Well, Sarah is right, I have been a slacker. It is amazing to me how busy my days are despite the fact that I am not working! I must tell you, I was blown away by Sarah’s post from 11/12. I am honored and humbled that she would do this for me. I also want to put a huge official “thank you” out to the rest of you who volunteered to be tested: family, friends and strangers. I had almost 40 people who were willing to donate a kidney; we crashed the living donor system. I am overwhelmed by the support and will spend the rest of my life living up to the honor Sarah and the rest of you have given me.
Ok now that that is off my chest, I want to report I am doing really, really well. My creatinine was 1.11 on Monday, red blood count up to 33. I am getting more energy, starting to try and be more physically active. Incision is much better. I still feel shaky and do not sleep well from the drugs but hopefully tomorrow we will start tapering the prednisone a bit and that might help. Tomorrow is my last dose of eculizumab, the drug to prevent the HUS from developing in the new kidney. The next month once the drug wears off will be telling and we will monitor me closely – probably twice a week blood tests at least for the next 4-6 weeks. If all looks good after that, we will drop down to testing once a week for the next 6 months to a year. I will get the bladder stent out in 2 weeks and my perma-cath out in a few months, once we are sure that I will not need more plasmapheresis.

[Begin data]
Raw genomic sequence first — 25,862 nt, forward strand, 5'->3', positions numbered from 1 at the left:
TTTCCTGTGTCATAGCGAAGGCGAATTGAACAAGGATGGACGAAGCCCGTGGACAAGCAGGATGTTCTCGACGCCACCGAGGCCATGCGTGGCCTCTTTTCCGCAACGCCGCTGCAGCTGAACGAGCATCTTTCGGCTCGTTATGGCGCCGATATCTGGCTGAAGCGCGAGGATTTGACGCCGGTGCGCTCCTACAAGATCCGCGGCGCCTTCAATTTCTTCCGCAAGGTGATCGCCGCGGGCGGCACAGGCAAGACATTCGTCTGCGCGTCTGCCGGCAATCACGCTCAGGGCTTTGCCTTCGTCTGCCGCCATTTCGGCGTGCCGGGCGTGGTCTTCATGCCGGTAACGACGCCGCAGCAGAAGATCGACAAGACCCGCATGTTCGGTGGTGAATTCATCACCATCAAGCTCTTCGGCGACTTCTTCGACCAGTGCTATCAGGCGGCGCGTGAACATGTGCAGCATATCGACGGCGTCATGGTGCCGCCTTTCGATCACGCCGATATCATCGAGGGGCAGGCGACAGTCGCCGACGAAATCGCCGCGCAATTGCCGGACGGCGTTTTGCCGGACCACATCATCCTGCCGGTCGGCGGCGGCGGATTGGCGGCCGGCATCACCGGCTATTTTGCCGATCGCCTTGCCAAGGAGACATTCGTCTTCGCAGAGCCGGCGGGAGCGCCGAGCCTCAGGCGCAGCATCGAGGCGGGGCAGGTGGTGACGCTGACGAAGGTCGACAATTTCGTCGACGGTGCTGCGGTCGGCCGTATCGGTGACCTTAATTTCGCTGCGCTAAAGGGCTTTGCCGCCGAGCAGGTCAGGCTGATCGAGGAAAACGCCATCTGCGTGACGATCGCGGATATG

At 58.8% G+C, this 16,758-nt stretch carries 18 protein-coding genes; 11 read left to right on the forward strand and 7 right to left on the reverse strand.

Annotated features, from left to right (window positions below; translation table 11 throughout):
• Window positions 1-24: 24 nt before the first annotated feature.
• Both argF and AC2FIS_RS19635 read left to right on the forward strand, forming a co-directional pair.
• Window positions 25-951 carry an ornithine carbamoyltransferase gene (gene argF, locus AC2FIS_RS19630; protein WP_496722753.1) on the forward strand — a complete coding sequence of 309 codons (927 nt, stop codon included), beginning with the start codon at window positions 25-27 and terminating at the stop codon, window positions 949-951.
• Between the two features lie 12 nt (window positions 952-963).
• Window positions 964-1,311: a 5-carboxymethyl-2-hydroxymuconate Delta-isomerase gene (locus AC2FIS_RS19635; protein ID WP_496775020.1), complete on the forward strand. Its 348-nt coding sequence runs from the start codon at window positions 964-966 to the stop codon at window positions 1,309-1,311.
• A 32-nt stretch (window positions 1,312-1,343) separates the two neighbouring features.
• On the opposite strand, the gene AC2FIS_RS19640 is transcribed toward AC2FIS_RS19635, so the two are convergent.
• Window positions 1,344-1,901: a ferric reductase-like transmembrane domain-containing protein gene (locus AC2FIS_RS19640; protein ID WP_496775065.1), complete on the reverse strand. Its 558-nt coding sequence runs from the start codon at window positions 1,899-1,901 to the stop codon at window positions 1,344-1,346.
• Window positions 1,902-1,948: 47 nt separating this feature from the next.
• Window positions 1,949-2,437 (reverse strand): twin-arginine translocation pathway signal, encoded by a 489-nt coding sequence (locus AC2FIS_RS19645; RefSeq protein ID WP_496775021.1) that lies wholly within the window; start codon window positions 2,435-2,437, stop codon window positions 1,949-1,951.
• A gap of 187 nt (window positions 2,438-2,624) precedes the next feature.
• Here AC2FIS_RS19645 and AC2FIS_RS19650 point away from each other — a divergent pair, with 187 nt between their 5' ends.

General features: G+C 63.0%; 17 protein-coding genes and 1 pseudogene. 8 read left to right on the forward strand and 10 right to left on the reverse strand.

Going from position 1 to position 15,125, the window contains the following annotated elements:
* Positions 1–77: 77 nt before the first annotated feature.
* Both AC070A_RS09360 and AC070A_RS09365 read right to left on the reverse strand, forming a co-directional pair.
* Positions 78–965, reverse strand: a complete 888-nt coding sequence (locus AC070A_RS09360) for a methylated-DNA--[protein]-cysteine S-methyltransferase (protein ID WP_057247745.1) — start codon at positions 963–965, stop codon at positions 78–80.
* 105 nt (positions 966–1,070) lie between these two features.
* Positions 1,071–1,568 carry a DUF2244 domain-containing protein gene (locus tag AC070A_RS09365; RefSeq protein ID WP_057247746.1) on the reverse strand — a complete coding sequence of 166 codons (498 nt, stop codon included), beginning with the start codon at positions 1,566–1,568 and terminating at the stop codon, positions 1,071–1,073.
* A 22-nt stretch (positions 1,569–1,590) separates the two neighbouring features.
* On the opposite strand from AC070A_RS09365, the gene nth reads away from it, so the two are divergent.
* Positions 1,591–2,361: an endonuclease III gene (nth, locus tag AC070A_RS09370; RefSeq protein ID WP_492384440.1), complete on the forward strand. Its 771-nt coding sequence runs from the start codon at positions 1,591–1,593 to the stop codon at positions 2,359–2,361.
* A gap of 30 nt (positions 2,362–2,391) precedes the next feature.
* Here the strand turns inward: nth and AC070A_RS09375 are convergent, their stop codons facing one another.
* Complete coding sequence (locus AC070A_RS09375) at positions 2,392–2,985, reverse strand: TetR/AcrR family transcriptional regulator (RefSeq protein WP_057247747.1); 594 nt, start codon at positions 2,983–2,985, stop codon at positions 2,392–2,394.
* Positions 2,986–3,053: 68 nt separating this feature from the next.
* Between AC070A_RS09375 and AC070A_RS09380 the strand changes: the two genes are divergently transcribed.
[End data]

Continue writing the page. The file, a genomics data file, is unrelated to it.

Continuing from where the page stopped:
On Tuesday I signed up for Medicare. There are currently four parts to Medicare. Part A is the hospital coverage and has no cost. Part B covers the professional component and there is an income-based sliding scale premium. Part C is what is known as Medicare Advantage or Medicare Managed Care. Part D is the newest part and is Medicare drug coverage. As I mentioned in my last post, as an ESRD and kidney transplant patient, I am eligible for Medicare. I have great insurance through WellPoint however so why would I want to enroll in Medicare? Well what I have learned is that I am eligible for Part A and B for 3 years (hospital and professional coverage), which would be secondary to my employer-based insurance, BUT as long as I elect at least Part A now, my immunosuppressant mediations will be covered under Medicare for as long as I live. This is obviously very important. The immunosuppressants will cost thousands of dollars per month and if I ever were to lose my insurance, this will ensure that I can keep my kidney. This life-long coverage is a relatively recent change for Medicare and the reason is exactly that – to protect the investment in the transplanted organ. In addition, if I did not join Medicare now, when I am eligible based on age at 65 or 67 or 69 (assuming it is still around when I am that age), my immunosuppressant meds would be covered under part D rather than part B, which would be much more expensive.
So I will get Medicare, Part A only, which means it will only ever kick in if I am in the hospital and it is secondary to WellPoint. I won’t get Part B because I don’t need the coverage now and the premium cost would likely be more than any benefit I will get. My drug costs will be covered and hopefully Brutus will be with me for a long, long, time. I am shooting for twenty years at least!!